How Do I Find Natural Cleaning Products?

You can either research homemade cleaning hacks and recipes online or find a company that creates eco-friendly cleaning products. If you are on a really tight budget, stock up on the homemade cleaning solution essentials.

If you opt to make your own cleaning solutions, you may be surprised at how cheaply you can make them. Watch YouTube videos, collect Pinterest pins, or search for cleaning recipes with natural ingredients online. Most recipes change based on the task, so don't expect an all-in-one spray cleaner.

Here are a few common homemade cleaner ingredients:

  • white vinegar

  • lemon essential oil

  • grapefruit essential oil

  • orange essential oil

  • baking soda

  • washing soda

  • castile soap

You can buy these ingredients in bulk online to save money over time. If you cannot afford a bulk purchase right now, you can split the cost with interested friends and family or save up for each purchase.

Invest in Sustainable House Products

Sustainable house products are a bit easier to find but often come with a hefty price tag. That's because responsibly harvested natural materials are costly. But, if you truly want to make sustainable product choices, you'll have to make wise money choices.

Vintage denim jeans on display at Camden market in London

You won't be able to get around the monetary investment unless you have some time on your hands. For instance, you could learn to make what you need yourself, go thrift shopping, buy when sustainable items are heavily discounted, or create a family home wish list for friends and family to help with.

If you don't have time for another hobby or hate shopping, you can save up for the products you need. You can also settle for having less and shift to a minimalistic lifestyle. Doing so would free up funds for what you really want and declutter your home!

If you are curious about how a minimalist lifestyle could work with kids, read Balancing Minimalism and Young Kids: What Do They Really Need?

Can I Burn Natural Wax Candles Around My Baby?

Some people just love candles for the mood, scent, homeyness, and warm fuzzy feelings. Yet candles are often loaded with nasty ingredients that could harm you, your baby, and any pets you may have. Natural wax candles could be a middle ground, specifically soy wax or beeswax candles.

Beeswax is a natural, renewable wax that burns warmly and has a slightly sweet smell when burned in a candle. It burns cleanly, which is safe for your baby. However, the bee population is struggling a lot, so beeswax candles are expensive.

Soy wax is a slow-burning wax made from fast-growing soybean plants, which makes soy wax a renewable resource. It is also naturally biodegradable and clean-burning, making it safe at home.

Soy wax is not 100% eco-friendly, though. It requires vast fields, harvesting, cleaning, cracking, dehulling, rolling into flakes, oil extraction, and hydrogenation to go from bean to wax (source).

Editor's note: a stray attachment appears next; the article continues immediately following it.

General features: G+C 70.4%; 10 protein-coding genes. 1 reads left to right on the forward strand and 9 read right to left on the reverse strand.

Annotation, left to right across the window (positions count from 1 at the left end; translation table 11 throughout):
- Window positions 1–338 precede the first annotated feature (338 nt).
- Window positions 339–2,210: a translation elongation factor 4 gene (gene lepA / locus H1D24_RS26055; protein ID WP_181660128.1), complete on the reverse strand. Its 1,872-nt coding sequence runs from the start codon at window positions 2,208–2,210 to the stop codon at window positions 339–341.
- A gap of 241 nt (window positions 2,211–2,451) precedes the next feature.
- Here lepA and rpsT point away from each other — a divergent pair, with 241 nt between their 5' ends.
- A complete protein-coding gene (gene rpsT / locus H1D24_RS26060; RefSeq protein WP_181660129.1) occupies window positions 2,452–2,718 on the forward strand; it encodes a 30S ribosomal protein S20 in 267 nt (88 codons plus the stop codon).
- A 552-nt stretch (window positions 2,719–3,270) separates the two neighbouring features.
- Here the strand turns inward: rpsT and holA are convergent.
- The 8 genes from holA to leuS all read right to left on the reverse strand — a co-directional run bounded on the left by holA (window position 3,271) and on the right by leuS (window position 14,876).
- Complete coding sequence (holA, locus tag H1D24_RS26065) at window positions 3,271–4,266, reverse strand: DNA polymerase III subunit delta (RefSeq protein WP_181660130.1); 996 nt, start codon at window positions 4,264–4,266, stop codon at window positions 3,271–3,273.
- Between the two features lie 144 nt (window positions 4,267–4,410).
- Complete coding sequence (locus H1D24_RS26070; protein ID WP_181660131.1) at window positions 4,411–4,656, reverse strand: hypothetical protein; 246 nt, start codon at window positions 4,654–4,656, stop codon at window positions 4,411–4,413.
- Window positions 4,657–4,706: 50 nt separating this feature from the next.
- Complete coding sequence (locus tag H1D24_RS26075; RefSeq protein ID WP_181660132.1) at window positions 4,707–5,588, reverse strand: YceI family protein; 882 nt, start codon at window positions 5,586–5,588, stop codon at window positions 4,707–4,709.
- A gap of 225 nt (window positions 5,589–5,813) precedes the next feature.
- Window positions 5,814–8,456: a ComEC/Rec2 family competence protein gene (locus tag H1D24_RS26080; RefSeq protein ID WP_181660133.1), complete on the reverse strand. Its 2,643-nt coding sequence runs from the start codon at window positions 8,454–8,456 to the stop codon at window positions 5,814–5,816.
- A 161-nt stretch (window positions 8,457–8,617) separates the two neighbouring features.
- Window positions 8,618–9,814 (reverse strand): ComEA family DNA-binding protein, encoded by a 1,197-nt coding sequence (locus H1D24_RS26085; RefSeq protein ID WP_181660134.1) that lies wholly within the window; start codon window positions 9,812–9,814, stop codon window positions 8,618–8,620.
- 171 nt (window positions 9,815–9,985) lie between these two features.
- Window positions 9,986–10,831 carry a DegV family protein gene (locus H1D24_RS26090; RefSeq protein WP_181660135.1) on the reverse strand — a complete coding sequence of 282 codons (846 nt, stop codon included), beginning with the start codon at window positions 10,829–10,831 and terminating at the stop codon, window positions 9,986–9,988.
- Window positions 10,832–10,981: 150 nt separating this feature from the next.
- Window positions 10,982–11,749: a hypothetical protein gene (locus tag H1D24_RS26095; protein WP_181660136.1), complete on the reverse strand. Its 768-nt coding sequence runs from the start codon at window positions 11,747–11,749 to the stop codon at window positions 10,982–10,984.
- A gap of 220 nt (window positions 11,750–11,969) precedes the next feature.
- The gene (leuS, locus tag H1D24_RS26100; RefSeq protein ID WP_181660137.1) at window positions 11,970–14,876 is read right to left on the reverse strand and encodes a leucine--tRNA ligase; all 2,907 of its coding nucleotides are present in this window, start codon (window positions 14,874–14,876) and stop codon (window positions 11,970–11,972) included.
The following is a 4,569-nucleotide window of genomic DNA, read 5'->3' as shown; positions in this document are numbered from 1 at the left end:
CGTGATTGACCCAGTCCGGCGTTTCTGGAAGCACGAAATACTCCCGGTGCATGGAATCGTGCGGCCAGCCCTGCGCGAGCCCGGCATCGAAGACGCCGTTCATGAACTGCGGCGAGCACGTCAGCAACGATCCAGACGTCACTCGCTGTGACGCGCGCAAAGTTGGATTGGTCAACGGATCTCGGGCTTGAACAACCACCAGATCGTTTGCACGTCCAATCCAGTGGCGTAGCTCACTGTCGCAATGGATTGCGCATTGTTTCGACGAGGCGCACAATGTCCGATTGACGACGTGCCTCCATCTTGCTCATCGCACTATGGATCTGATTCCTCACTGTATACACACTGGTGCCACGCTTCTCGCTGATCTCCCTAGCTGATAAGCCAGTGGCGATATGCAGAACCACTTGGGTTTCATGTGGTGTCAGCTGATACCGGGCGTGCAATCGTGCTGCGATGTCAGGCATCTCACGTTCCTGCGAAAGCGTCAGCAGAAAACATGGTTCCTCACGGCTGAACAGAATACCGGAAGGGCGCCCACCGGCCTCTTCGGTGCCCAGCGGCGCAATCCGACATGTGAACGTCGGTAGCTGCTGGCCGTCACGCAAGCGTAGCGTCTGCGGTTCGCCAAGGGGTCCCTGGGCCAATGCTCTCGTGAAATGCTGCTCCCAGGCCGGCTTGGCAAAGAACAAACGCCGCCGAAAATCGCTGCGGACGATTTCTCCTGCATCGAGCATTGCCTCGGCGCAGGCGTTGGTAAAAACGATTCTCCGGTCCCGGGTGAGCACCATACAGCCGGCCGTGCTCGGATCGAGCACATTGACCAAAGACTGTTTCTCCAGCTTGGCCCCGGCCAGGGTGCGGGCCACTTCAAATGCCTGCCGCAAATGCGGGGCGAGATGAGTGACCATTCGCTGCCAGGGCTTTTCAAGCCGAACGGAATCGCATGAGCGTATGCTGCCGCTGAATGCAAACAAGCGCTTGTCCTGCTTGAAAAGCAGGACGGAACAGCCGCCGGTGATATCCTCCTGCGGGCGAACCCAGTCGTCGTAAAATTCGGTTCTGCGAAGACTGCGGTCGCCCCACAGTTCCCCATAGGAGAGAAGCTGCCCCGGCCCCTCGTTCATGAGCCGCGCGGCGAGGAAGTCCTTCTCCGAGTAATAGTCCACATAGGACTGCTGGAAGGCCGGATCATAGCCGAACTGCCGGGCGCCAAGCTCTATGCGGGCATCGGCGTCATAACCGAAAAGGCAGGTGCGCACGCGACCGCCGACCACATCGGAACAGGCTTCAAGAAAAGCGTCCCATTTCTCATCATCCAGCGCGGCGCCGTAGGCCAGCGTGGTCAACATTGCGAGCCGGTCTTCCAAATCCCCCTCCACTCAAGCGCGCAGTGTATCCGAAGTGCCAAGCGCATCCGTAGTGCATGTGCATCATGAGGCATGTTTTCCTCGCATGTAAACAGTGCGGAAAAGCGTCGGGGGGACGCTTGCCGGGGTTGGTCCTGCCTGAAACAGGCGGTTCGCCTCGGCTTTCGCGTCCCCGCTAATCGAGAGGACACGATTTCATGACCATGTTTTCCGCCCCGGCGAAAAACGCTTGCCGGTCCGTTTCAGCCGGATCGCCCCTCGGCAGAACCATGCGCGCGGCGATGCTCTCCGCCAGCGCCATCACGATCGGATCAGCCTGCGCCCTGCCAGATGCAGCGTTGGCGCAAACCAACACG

This takes a lot of manhours, machines, soil compaction from industrial farming, and shipping before a chandler uses it to make a candle. If you live in the U.S., your soy candle is likely made from wax grown and processed in the Midwest, which lessens the impact of shipping compared to other regions in the world.

Can I Find Any Products That Are Truly Sustainable and Eco-friendly?

Very few household products will work out to be totally eco-friendly; there is a cost to everything, unfortunately. However, learning the environmental cost of your family's items and daily routines is a step in the right direction.

By taking steps to minimize your environmental impact by buying sustainable products from responsible companies, repairing broken items, mending torn clothes, buying secondhand, and living more simply will help the environment. Thankfully, these steps will help you financially, too!

Reduce Food Waste

Millions of Americans don't have enough to eat, and that number increases every year. But the irony is that an American family also throws away an average of three pounds of edible food every week, which comes out to 168 pounds a year (source).

According to the Food and Drug Administration (FDA), food waste accounts for 24% of all municipal waste (source). That's crazy!

You can markedly reduce your food waste by planning your week's meals in advance, not buying perishable food in bulk, and eating in more than out. Also, try starting a compost bin or getting some chickens (if possible) for kitchen scraps. That way, you are not sending your food scraps to the landfill.

Reduce Water Usage

Americans also waste a lot of water. The EPA states that an average household's leaks (running toilets, leaky faucets, and such) amount to roughly 10,000 gallons of wasted water annually (source).

Bathroom Faucet

Moreover, most of us are totally unaware of how much water we actually use on a daily basis. Most of us think we use less than 100 gallons of water a day, but the actual average is closer to 2,000 gallons (source).

That figure includes percentages of water used to produce the things we utilize daily, like our jeans, shirts, and smartphones. Additionally, it includes percentages of the water it takes to raise the food we eat, like meat, vegetables, and fruit. Thinking like this, we all may be shocked at our water usage!

Of course, you can look at your water bill to determine how much water you use in your house every day and take some steps to minimize it. Perhaps that means wearing your jeans more than once, washing breakfast dishes by hand rather than by dishwasher, and using pasta water for other things.

In a Nutshell

Once you start creating a sustainable home, you'll find more and more rabbit holes to go down and hurdles to jump through. Your family will use resources, and unless you live off-grid with a zero-waste mentality, you will probably leave a footprint.

However, you can safeguard your family's health and shrink your impact on the environment by educating yourself on what is in the products you use and how they are made, and invest in quality products that will serve your family for years. So, where are you going to start?